A key is the tool to unlock access to database tables. By knowing
the key, we know how to locate specific records, and traverse the
relationships between tables.
A candidate key is any field, or combination of fields, that
uniquely identifies a record. The field/s of the candidate key
must contain unique values (if the values were duplicated, they
would be no longer identify unique records), and cannot contain a
A primary key is the candidate key that has been chosen to
identify unique records in a particular table.
Examine the following table:
At first it seems there are two candidate keys for this table.
Both code and the combination of first_name and
surname would suffice. It is always better to choose the
candidate key with the least number of fields for the actual
primary key, so we would choose code in this case. Also, if we
thought about it some more, we'd soon realize that there is a
possibility of the second combination not being unique. The
combination of first_name and surname could be duplicated. So to
consider this for a choice of primary key, we'd have to be sure
that none of our poets could ever have the same name. This is the
reason we assign code fields. Codes are assigned by our system,
so we can ensure there are never any duplicate codes. After the
primary key has been assigned, any remaining candidate keys are
labeled alternate keys.
A relation between two tables is created by creating a common
field to the two tables. The common field must be a primary key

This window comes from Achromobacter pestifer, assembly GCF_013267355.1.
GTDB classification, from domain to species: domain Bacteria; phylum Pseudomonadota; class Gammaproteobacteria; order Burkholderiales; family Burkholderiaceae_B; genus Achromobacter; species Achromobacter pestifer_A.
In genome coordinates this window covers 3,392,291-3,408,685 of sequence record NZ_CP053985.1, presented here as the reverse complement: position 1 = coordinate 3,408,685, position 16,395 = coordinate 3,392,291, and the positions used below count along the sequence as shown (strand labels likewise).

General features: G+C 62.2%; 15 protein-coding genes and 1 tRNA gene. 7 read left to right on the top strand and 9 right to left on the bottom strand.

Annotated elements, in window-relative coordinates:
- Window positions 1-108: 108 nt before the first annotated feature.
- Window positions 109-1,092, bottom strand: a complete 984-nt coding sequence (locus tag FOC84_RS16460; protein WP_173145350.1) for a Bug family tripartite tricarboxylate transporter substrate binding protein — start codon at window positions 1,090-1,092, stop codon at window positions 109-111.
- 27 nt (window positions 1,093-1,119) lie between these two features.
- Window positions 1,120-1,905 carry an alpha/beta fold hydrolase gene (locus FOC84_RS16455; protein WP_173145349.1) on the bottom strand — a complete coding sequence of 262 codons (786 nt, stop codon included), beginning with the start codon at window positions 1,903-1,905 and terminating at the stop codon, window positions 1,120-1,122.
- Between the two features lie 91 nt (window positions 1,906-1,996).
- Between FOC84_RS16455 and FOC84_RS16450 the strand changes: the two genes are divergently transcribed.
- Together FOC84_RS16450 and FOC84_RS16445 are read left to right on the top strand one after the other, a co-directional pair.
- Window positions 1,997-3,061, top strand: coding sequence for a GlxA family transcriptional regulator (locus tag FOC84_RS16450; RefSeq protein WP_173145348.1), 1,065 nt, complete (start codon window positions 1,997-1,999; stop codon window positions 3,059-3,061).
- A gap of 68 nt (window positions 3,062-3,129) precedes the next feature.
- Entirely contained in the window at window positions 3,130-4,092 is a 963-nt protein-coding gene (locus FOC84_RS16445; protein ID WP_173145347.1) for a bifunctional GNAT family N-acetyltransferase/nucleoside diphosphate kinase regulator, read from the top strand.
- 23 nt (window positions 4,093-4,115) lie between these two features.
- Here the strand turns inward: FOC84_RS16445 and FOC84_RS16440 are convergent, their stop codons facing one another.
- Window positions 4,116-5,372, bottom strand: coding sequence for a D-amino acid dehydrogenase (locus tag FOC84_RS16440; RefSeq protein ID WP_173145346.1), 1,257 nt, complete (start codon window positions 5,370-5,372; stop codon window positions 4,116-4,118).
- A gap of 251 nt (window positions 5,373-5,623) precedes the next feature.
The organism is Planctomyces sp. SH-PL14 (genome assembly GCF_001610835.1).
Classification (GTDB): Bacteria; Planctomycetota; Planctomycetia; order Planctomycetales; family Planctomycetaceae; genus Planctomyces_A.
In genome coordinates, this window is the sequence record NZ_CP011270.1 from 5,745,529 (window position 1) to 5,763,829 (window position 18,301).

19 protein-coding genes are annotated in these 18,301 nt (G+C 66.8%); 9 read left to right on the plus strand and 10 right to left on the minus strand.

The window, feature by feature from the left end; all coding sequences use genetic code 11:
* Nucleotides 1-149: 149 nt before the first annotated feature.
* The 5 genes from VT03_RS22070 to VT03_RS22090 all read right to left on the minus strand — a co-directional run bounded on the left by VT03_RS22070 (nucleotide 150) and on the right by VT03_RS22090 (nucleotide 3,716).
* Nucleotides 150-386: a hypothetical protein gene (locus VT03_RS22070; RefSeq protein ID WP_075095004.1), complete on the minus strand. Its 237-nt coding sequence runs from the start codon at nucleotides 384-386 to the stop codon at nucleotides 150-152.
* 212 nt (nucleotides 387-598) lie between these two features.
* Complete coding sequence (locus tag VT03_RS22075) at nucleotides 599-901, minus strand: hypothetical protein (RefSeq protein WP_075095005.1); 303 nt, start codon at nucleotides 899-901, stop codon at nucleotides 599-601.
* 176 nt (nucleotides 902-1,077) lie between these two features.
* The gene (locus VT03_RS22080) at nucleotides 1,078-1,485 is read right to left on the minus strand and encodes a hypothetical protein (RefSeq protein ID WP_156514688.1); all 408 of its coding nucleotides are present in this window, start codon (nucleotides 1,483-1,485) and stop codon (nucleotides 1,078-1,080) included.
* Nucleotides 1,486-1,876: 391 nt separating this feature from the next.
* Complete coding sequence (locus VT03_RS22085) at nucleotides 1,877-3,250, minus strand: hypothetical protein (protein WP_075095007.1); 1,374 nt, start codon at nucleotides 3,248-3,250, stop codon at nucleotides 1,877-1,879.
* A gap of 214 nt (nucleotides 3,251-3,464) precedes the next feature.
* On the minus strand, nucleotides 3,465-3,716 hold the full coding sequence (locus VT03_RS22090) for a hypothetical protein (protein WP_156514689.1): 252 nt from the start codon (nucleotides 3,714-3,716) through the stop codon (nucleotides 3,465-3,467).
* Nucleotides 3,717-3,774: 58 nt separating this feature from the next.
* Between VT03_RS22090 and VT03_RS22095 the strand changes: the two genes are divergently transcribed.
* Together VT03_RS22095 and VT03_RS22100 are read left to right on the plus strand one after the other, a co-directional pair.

to the one table (the table that would be the one component of
the one-to-many relationship). Consider a relation between a poet
table and a poetry anthology table. The relation is of little use
if instead of using the primary key from the poet table, code, to
create the relationship with the anthology table, we use another
field that is not unique, such as the poet's surname. We would
never know for certain which poet we're referring to in the
poetry anthology. The poet_code
field is called the foreign
key in the anthology table, which means it's the primary key(code) in
the poet table.
Foreign keys allow us to ensure what is called referential
integrity. This means that if a foreign key contains a value,
the value must refer to an existing record in the related table.
For example, take a look at these two tables:
|Thrones of Darkness||2|
Referential integrity exists here, as all the poets listed in the
poem table exist in the poet table. Stephen Serote now pulls out
of the anthology, and we delete him from the poet table. In a
situation where referential integrity is not enforced, he would
not appear in the poet table, but the code he used to have would
still appear in the poem table. So, when we look up the poet who
wrote Thrones of Darkness (which is poet code 2) we are sent to a non-existent record.
|Thrones of Darkness||2|
The delete results in poor data integrity.
Foreign keys also allow what are called cascading deletes and
updates. This means that we can delete Stephen Serote from the
poet table, and all poems written by him, with one SQL statement.
The delete "cascades" through the relevant tables, removing all
Foreign keys can contain null values if the relationship is optional,
which indicates that no relationship exists. If the relationship is mandatory, the foreign key cannot
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